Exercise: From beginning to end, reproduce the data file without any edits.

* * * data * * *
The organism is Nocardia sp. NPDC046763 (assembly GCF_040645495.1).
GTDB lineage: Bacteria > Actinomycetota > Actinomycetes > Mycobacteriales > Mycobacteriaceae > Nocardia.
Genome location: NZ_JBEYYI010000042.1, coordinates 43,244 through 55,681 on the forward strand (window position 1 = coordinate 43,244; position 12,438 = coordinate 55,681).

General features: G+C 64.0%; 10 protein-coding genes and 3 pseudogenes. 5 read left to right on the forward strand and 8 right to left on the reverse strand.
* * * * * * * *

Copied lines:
The organism is Nocardia sp. NPDC046763 (assembly GCF_040645495.1).
GTDB lineage: Bacteria > Actinomycetota > Actinomycetes > Mycobacteriales > Mycobacteriaceae > Nocardia.
Genome location: NZ_JBEYYI010000042.1, coordinates 43,244 through 55,681 on the forward strand (window position 1 = coordinate 43,244; position 12,438 = coordinate 55,681).

General features: G+C 64.0%; 10 protein-coding genes and 3 pseudogenes. 5 read left to right on the forward strand and 8 right to left on the reverse strand.